In 1970, the average age of a car in use in the U.S. was less than 6 years. By 2016, the average age had climbed past 11 years. Why are cars getting older, and what role do recessions play?
In a recent Economic Synopses essay, Assistant Vice President and Economist Bill Dupor noted that while the number of cars on the road has been increasing, per capita sales of new vehicles have been falling. “This has occurred because the scrappage rate (i.e., the rate at which autos are taken out of use) has been falling,” he wrote.
Dupor also noted that new vehicle sales typically fall more heavily during recessions, which causes the average age of cars on the road to rise even faster. One of two things may happen during the subsequent recoveries:
Dupor noted that the latter effect was strongest following recessions after the mid-1980s.
Since 1970, the average age of cars on the road has never experienced a yearly decline. It has either held steady (as it did for 10 of the years in that period) or risen. Dupor broke the increases into two groups:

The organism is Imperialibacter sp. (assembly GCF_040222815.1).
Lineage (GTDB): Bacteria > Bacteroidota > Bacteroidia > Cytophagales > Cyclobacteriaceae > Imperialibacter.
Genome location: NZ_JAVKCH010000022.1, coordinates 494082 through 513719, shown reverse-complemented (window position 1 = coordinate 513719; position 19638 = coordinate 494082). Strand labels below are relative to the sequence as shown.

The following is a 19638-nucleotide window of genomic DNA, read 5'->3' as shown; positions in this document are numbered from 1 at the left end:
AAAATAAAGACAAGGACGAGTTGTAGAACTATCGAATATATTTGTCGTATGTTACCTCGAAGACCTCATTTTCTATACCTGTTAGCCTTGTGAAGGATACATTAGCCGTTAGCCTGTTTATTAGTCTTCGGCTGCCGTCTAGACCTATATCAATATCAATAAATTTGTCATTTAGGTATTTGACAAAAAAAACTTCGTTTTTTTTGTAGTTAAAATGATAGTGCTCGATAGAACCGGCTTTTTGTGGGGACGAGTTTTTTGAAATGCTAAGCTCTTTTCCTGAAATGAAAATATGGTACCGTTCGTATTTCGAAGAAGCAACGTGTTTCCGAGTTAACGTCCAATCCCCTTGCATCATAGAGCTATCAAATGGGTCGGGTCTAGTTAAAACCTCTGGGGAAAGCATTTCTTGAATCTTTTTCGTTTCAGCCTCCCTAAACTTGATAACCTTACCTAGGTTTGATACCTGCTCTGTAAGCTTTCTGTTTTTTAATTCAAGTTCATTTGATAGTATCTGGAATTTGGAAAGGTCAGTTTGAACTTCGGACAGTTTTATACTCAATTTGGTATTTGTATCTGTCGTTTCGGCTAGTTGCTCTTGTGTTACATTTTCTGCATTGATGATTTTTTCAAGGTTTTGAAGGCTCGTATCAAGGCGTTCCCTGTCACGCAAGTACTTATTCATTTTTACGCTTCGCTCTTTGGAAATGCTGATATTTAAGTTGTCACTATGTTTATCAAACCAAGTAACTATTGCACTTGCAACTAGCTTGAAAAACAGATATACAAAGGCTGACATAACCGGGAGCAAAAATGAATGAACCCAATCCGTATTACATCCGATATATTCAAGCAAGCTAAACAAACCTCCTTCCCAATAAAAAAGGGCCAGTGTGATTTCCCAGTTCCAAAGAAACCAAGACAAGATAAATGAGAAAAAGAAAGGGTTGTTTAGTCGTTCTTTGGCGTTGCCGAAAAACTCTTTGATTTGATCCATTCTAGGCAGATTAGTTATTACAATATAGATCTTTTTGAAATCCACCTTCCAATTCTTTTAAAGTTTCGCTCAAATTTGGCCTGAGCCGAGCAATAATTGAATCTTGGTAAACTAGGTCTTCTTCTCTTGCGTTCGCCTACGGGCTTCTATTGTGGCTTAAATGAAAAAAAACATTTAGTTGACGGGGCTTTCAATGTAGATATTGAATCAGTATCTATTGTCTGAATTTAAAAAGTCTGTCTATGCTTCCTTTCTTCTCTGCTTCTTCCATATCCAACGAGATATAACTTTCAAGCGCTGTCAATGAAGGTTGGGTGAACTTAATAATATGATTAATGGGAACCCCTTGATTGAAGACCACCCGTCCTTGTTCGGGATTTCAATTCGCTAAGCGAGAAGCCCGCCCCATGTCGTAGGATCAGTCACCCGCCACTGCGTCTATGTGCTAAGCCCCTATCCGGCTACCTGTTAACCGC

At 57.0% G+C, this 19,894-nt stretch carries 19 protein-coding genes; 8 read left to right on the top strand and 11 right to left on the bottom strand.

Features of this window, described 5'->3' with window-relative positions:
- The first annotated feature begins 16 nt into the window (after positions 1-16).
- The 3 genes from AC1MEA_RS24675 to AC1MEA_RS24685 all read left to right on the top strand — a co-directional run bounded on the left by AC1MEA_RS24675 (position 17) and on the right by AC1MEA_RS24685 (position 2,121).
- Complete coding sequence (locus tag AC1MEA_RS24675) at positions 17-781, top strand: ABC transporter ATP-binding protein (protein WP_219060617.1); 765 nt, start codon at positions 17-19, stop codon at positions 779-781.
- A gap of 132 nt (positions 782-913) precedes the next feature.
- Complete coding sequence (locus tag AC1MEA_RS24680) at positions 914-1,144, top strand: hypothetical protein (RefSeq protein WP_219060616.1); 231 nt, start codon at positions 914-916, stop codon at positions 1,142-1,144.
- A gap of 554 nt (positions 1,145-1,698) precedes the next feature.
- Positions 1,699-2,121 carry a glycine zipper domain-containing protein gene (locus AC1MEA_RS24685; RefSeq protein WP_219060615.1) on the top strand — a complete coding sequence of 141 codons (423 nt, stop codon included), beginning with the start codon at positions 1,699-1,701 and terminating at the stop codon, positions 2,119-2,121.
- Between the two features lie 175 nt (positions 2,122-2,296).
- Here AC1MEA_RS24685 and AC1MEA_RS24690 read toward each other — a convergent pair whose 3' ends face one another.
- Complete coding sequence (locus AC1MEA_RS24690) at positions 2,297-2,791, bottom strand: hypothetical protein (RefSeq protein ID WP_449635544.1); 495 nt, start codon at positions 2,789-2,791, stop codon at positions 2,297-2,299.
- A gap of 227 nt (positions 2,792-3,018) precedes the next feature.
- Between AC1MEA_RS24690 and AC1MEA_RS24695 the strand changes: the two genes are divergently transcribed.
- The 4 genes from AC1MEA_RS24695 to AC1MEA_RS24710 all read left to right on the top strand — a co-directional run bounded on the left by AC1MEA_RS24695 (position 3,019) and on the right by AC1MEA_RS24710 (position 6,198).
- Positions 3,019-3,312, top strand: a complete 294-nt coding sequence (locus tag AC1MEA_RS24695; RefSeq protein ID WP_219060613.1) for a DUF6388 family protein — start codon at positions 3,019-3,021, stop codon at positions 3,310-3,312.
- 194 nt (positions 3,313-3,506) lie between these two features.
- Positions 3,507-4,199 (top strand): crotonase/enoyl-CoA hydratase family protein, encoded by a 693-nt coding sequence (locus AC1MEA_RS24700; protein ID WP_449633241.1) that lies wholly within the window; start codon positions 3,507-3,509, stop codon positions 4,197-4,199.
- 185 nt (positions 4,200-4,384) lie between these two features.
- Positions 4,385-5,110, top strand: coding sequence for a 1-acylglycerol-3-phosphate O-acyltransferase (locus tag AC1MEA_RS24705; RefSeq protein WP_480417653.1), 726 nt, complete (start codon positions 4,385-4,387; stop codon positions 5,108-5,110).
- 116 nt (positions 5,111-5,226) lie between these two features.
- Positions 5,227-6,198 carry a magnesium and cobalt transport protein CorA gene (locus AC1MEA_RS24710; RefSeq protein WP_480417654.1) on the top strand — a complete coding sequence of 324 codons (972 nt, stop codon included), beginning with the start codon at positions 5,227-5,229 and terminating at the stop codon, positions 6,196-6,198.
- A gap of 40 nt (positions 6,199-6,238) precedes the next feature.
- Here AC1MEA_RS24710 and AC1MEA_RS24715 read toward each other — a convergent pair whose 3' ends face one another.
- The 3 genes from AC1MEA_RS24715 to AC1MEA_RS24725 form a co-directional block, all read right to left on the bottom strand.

He found that in the years of a business cycle peak plus the four years that followed, the average age of cars increased by about two months, while the average age increased by one month in the other years.
Dupor provided a few reasons that new vehicle sales haven’t rebounded strongly following recent recessions. One is that cars may simply be more reliable now, lessening the need for households to buy new cars as their current cars age.
Another possibility he put forth was that negative shocks may have caused people to rethink how often they purchase new vehicles. “Once a negative shock—for example, a recession—forced the owner to hold a car for an additional year or two, he or she may have learned that the reliability of the car extended well into its fifth and sixth year—resetting the rule of thumb” for when to purchase a new car, Dupor wrote.